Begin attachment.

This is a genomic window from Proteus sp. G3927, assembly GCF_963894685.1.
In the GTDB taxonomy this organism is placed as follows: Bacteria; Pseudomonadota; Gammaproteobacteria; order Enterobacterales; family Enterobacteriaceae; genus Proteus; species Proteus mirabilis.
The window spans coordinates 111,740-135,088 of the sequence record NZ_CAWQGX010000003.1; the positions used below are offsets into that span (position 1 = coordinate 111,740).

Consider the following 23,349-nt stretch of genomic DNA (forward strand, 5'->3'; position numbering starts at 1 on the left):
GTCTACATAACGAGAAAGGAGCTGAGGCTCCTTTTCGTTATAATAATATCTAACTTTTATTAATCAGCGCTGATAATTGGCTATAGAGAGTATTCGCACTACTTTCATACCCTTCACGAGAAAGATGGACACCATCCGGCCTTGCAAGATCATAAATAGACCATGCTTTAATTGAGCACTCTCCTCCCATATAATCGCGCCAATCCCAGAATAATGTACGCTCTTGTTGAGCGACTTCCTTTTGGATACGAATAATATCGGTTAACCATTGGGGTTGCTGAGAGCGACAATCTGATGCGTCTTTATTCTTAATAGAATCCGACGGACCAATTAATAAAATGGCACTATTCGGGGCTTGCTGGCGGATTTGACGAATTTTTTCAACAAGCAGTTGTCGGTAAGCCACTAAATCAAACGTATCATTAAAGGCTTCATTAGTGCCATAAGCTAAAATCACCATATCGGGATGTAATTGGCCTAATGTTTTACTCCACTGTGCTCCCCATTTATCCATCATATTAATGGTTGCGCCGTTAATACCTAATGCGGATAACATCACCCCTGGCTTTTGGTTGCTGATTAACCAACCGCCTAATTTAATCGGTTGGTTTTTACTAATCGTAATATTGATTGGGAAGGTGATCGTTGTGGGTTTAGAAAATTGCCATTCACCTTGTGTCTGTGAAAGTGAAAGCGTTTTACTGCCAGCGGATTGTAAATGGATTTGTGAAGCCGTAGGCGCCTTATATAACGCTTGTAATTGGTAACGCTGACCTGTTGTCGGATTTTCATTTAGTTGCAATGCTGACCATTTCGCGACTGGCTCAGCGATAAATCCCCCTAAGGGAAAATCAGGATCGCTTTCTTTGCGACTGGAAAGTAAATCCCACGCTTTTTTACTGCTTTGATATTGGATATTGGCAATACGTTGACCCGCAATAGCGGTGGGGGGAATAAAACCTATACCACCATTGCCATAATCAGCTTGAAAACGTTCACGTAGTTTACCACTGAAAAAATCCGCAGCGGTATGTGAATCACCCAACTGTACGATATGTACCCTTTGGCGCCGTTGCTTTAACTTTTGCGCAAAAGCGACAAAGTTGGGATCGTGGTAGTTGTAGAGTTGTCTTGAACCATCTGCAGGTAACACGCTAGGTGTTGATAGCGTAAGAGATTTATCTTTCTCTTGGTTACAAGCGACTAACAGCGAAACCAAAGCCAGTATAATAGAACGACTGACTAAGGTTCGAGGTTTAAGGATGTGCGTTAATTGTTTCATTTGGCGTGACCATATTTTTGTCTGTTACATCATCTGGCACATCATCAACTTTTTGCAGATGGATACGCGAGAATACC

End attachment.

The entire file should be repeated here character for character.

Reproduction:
This is a genomic window from Proteus sp. G3927, assembly GCF_963894685.1.
In the GTDB taxonomy this organism is placed as follows: Bacteria; Pseudomonadota; Gammaproteobacteria; order Enterobacterales; family Enterobacteriaceae; genus Proteus; species Proteus mirabilis.
The window spans coordinates 111,740-135,088 of the sequence record NZ_CAWQGX010000003.1; the positions used below are offsets into that span (position 1 = coordinate 111,740).

Consider the following 23,349-nt stretch of genomic DNA (forward strand, 5'->3'; position numbering starts at 1 on the left):
GTCTACATAACGAGAAAGGAGCTGAGGCTCCTTTTCGTTATAATAATATCTAACTTTTATTAATCAGCGCTGATAATTGGCTATAGAGAGTATTCGCACTACTTTCATACCCTTCACGAGAAAGATGGACACCATCCGGCCTTGCAAGATCATAAATAGACCATGCTTTAATTGAGCACTCTCCTCCCATATAATCGCGCCAATCCCAGAATAATGTACGCTCTTGTTGAGCGACTTCCTTTTGGATACGAATAATATCGGTTAACCATTGGGGTTGCTGAGAGCGACAATCTGATGCGTCTTTATTCTTAATAGAATCCGACGGACCAATTAATAAAATGGCACTATTCGGGGCTTGCTGGCGGATTTGACGAATTTTTTCAACAAGCAGTTGTCGGTAAGCCACTAAATCAAACGTATCATTAAAGGCTTCATTAGTGCCATAAGCTAAAATCACCATATCGGGATGTAATTGGCCTAATGTTTTACTCCACTGTGCTCCCCATTTATCCATCATATTAATGGTTGCGCCGTTAATACCTAATGCGGATAACATCACCCCTGGCTTTTGGTTGCTGATTAACCAACCGCCTAATTTAATCGGTTGGTTTTTACTAATCGTAATATTGATTGGGAAGGTGATCGTTGTGGGTTTAGAAAATTGCCATTCACCTTGTGTCTGTGAAAGTGAAAGCGTTTTACTGCCAGCGGATTGTAAATGGATTTGTGAAGCCGTAGGCGCCTTATATAACGCTTGTAATTGGTAACGCTGACCTGTTGTCGGATTTTCATTTAGTTGCAATGCTGACCATTTCGCGACTGGCTCAGCGATAAATCCCCCTAAGGGAAAATCAGGATCGCTTTCTTTGCGACTGGAAAGTAAATCCCACGCTTTTTTACTGCTTTGATATTGGATATTGGCAATACGTTGACCCGCAATAGCGGTGGGGGGAATAAAACCTATACCACCATTGCCATAATCAGCTTGAAAACGTTCACGTAGTTTACCACTGAAAAAATCCGCAGCGGTATGTGAATCACCCAACTGTACGATATGTACCCTTTGGCGCCGTTGCTTTAACTTTTGCGCAAAAGCGACAAAGTTGGGATCGTGGTAGTTGTAGAGTTGTCTTGAACCATCTGCAGGTAACACGCTAGGTGTTGATAGCGTAAGAGATTTATCTTTCTCTTGGTTACAAGCGACTAACAGCGAAACCAAAGCCAGTATAATAGAACGACTGACTAAGGTTCGAGGTTTAAGGATGTGCGTTAATTGTTTCATTTGGCGTGACCATATTTTTGTCTGTTACATCATCTGGCACATCATCAACTTTTTGCAGATGGATACGCGAGAATACC